Gold is a dense, soft, shiny, malleable and ductile metal. Pure gold has a bright yellow color and luster traditionally considered attractive, which it maintains without oxidizing in air or water. Gold resists attacks by individual acids It won't tarnish, discolor, crumble, or be affected by most solvents.

Metal Uses

            Used mainly for jewelry. Also used in co

mputers as a conductor. Used for its reflective powers to protect satellites. Coinage, dental work, electroplating  etc.

Melting Point

            1337°C

 

PLATINUM

Is a soft, ductile, grayish-white metal that has good corrosion resistance even at elevated temperatures.

Metal Uses

            Used as electrical contacts, for spark plugs, as catalyst for automobile pollution-control devices, in filaments, in nozzles,as jewelry, in dental work, and in dies for extruding glass fiber.

Melting Point

            1,768 °C

Non-ferrous metal alloys are metals that are a mixture of two or more metals. The main ones in everyday use are Brass, Bronze, Solder.

 BRASS

Brass is a mixture of copper and zinc. Copper is the main component, and brass is usually classified as a copper alloy. The color of brass varies from a dark reddish brown to a light silvery yellow. Brass is stronger and harder than copper, but not as strong or hard as steel. It is easy to form into various shapes, a good conductor of heat, and generally resistant to corrosion from salt water.

Metal Uses

            Brass is used to make water fittings, screws, radiators, musical instruments, and cartridge casings for firearms.

Melting Point

            940°C

BRONZE

Bronze is a metal alloy consisting primarily of copper, usually with tin as the main additive. It is a hard and brittle metal. It has a very high resistance to corrosion.

Metal Uses

Used for ship propellers and underwater fittings. Also used for statues and medals.

Melting Point

950°C

SOLDER 

Solder is a fusible metal alloy used to join together metal work pieces and having a melting point below that of the work pieces. It is an alloy of Lead and Tin.

Metal Uses

Solder is used for electronics, plumbing, jewelry making and repair processes where metal parts cannot be effectively or safely welded.

Melting Point

200°C

MORE NONFERROUS METALS

Mercury can be used to make thermometers, barometers and other scientific instruments. Mercury conducts electricity and is used to make silent, position dependent switches. Mercury vapor is used in streetlights, fluorescent lamps and advertising signs.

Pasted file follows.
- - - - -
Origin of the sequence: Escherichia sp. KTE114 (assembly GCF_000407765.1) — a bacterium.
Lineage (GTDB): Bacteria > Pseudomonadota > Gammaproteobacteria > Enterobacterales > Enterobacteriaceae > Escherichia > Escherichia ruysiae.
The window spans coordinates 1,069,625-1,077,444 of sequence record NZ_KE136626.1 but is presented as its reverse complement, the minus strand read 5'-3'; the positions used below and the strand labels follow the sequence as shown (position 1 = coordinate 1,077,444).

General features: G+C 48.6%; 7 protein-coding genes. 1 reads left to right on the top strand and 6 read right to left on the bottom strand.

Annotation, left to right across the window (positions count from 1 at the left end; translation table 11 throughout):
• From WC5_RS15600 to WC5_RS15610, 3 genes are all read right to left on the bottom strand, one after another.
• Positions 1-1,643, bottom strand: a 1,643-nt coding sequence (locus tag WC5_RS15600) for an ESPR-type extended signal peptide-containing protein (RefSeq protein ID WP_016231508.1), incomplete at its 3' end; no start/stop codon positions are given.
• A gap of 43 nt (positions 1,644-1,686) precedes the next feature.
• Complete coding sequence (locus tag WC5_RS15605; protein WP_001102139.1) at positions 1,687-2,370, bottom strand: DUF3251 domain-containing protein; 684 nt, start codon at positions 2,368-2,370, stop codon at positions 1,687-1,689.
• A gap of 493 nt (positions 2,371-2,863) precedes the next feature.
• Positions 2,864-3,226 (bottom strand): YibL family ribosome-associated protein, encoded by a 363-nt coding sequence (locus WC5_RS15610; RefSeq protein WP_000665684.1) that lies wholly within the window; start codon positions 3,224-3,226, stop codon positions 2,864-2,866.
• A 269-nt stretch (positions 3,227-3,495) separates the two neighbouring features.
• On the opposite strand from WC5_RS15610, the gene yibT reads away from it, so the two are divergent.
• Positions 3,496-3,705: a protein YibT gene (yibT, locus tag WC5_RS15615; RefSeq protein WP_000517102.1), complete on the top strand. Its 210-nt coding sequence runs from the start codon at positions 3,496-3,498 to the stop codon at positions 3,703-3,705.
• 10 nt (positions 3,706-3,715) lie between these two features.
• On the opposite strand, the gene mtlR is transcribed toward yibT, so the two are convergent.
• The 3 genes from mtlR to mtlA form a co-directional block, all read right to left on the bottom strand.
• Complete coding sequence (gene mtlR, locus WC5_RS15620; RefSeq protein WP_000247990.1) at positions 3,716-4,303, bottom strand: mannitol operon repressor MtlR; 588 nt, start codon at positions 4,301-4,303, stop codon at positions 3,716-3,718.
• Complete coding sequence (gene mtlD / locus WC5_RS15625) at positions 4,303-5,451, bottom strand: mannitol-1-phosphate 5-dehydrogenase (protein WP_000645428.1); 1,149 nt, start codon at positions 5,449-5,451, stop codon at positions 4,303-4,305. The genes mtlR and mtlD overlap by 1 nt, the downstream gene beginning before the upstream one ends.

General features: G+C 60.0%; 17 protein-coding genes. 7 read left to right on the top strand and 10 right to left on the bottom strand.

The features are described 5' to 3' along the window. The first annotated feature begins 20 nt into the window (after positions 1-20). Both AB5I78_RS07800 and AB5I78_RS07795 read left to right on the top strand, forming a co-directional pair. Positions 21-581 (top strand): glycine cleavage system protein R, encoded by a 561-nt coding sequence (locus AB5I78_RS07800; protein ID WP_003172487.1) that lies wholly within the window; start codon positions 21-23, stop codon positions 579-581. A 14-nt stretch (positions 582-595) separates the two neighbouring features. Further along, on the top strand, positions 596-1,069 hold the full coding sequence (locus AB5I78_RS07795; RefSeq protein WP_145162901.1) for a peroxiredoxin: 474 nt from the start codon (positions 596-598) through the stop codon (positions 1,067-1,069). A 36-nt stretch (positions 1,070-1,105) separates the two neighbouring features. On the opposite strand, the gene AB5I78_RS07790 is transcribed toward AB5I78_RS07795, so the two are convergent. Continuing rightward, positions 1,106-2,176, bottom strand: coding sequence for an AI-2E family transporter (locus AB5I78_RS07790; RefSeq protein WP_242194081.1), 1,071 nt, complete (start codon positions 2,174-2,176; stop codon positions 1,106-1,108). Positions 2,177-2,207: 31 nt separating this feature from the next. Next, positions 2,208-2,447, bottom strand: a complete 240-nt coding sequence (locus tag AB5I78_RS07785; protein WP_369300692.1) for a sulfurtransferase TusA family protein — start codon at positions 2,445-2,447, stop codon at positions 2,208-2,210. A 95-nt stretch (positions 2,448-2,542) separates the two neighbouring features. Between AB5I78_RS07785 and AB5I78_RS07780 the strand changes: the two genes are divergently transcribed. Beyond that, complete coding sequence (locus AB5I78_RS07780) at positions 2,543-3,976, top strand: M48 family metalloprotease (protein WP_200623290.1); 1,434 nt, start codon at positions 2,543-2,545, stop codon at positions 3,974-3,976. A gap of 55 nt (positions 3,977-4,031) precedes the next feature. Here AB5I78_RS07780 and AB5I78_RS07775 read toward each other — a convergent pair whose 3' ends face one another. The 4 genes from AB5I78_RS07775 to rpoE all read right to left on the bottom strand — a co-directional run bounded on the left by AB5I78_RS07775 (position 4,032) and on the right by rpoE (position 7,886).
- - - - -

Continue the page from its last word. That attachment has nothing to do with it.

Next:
Tungsten is a rare metal and the free element is remarkable for its robustness. Highest melting point of all the elements and extremely hard material. It can be used as cutting blades, abrasives, armour piercing round Melting point 2870°C

Beryllium has 6 times the specific stiffness of steel. It is used to make rocket nozzles, space and missile structures, and aircraft disc brakes.

Zirconium is a flammable metal and is not found as metallic. It is silvery in color and is used in electronic components and in nuclear- power reactor application because of its low neutron absorption.

Cobalt is a bluish-white, lustrous, hard, brittle metal. It is ferromagnetic. Cobalt is used in alloys for aircraft engine parts and in alloys with corrosion/wear resistant uses, in batteries and in electroplating.

Cerium is a component of mischmetal, used in the manufacture of alloys for cigarette lighters. Cerium oxide is used in incandescent gas mantles, as a glass polishing agent and as a catalyst in self-cleaning ovens.

Cadmium's major use is in batteries (especially rechargeable nickel–cadmium, NiCad, batteries). Cadmium is used in low melting alloys and is a component of many kinds of solder.

Bismuth is a crystalline, brittle, metal and is used in medicine (bismuth subnitrate and subcarbonate), cosmetics (bismuth oxychloride), low-melting alloys, fire detection/extinguishing systems.